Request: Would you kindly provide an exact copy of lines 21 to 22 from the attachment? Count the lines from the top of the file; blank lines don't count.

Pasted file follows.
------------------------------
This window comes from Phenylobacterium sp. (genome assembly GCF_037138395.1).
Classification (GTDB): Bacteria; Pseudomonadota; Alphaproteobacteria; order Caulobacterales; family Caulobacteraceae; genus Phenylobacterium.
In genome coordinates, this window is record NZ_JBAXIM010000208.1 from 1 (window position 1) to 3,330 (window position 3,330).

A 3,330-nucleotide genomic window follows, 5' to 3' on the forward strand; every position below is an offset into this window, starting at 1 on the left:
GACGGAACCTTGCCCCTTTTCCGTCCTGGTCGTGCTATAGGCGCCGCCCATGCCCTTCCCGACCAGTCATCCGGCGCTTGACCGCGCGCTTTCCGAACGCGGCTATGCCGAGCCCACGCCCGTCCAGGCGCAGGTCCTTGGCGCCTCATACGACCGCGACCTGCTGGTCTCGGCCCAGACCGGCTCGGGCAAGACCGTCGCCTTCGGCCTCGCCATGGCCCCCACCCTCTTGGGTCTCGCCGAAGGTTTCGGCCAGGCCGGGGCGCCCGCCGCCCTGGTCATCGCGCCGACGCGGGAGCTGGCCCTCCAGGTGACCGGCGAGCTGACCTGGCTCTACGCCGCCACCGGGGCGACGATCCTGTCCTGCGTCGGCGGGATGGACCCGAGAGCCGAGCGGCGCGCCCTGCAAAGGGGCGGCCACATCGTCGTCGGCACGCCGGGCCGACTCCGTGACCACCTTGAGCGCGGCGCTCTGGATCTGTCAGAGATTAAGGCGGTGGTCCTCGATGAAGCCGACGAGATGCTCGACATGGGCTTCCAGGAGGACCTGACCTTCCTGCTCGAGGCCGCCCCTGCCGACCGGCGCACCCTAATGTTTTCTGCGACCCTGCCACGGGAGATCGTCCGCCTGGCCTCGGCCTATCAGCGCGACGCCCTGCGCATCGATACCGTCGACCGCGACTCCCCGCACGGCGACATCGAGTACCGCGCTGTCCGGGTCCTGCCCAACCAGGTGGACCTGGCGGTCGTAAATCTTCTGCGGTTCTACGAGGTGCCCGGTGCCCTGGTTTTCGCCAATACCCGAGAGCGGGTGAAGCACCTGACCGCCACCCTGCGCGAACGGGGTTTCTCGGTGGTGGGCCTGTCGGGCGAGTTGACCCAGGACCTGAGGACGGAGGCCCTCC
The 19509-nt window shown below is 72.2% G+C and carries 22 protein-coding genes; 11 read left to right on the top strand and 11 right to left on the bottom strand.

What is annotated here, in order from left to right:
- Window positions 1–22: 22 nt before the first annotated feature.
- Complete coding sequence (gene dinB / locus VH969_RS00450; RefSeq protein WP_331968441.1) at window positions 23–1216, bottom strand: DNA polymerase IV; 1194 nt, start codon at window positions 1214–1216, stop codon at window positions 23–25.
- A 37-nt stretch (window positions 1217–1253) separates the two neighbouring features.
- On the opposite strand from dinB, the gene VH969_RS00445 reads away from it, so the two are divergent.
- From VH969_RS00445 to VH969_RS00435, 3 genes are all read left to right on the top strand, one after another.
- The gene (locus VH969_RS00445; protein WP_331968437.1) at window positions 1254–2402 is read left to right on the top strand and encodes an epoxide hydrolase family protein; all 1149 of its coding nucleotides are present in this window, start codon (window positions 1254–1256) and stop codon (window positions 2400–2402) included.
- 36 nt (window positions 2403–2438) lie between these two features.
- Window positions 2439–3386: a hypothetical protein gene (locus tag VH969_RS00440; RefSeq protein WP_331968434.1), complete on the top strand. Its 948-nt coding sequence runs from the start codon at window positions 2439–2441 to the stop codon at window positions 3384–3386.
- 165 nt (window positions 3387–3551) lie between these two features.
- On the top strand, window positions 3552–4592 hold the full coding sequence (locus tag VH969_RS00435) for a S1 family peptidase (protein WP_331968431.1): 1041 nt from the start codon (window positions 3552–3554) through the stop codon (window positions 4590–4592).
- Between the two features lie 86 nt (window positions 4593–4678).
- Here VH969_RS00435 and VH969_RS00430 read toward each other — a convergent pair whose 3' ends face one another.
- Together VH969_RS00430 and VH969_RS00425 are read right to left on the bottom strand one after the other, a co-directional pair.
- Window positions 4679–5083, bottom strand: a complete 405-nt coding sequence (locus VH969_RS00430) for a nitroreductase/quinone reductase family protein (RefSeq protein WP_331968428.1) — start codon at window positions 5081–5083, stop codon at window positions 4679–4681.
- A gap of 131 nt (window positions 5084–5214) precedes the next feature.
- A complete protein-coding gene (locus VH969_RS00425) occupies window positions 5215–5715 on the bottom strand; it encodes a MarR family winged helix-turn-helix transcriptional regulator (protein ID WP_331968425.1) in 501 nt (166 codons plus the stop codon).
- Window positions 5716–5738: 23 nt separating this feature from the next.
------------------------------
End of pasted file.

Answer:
- Window positions 4679–5083, bottom strand: a complete 405-nt coding sequence (locus VH969_RS00430) for a nitroreductase/quinone reductase family protein (RefSeq protein WP_331968428.1) — start codon at window positions 5081–5083, stop codon at window positions 4679–4681.
- A gap of 131 nt (window positions 5084–5214) precedes the next feature.